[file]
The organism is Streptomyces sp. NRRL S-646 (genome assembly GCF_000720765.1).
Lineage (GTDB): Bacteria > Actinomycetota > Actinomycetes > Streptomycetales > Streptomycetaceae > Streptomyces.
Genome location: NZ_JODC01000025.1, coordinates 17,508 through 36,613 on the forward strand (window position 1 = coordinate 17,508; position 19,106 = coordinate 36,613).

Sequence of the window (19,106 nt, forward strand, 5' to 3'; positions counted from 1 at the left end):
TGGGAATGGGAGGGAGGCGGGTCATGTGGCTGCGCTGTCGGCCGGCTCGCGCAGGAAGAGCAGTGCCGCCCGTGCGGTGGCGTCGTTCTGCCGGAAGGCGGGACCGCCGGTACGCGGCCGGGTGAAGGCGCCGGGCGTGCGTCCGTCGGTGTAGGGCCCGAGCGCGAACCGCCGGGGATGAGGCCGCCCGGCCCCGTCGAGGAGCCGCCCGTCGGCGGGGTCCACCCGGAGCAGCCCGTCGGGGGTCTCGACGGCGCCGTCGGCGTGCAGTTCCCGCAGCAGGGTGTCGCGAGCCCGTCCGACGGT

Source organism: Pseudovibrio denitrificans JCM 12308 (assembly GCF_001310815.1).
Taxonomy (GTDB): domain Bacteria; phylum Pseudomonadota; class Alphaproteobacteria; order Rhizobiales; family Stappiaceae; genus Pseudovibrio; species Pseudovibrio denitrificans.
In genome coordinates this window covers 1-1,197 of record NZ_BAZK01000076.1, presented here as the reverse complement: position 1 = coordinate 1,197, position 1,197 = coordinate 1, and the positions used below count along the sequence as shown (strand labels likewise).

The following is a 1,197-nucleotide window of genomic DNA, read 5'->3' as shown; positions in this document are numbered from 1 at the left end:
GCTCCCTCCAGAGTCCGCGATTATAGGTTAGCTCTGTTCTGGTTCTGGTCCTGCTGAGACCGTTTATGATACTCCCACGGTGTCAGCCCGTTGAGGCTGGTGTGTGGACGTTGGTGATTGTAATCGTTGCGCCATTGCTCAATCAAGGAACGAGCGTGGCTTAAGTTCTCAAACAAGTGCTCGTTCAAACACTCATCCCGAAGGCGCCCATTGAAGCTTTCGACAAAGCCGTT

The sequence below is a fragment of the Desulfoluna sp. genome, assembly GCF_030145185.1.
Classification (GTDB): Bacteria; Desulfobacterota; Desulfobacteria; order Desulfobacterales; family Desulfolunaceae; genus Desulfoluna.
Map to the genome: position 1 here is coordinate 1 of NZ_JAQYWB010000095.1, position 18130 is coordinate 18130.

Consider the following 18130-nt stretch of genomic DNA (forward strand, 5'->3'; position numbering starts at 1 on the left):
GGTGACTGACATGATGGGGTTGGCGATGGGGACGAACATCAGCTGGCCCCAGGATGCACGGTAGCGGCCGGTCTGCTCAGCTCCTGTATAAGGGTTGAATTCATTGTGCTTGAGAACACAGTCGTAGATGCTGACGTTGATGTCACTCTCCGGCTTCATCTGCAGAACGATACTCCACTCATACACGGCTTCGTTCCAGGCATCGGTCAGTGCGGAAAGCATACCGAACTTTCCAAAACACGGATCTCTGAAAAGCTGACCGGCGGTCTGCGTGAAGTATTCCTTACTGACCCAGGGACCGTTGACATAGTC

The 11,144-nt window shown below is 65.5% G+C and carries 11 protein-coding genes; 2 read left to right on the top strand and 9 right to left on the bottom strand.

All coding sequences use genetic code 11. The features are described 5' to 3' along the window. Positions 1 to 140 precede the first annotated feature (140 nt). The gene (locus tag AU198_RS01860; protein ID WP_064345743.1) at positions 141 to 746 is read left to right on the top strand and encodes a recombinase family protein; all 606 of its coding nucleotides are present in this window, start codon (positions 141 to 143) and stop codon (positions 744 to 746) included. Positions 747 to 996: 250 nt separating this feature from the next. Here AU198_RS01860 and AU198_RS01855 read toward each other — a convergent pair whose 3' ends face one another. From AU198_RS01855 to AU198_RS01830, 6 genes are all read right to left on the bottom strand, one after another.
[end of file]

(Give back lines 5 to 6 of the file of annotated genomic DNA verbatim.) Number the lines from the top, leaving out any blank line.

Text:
TGGGAATGGGAGGGAGGCGGGTCATGTGGCTGCGCTGTCGGCCGGCTCGCGCAGGAAGAGCAGTGCCGCCCGTGCGGTGGCGTCGTTCTGCCGGAAGGCGGGACCGCCGGTACGCGGCCGGGTGAAGGCGCCGGGCGTGCGTCCGTCGGTGTAGGGCCCGAGCGCGAACCGCCGGGGATGAGGCCGCCCGGCCCCGTCGAGGAGCCGCCCGTCGGCGGGGTCCACCCGGAGCAGCCCGTCGGGGGTCTCGACGGCGCCGTCGGCGTGCAGTTCCCGCAGCAGGGTGTCGCGAGCCCGTCCGACGGT

Source organism: Pseudovibrio denitrificans JCM 12308 (assembly GCF_001310815.1).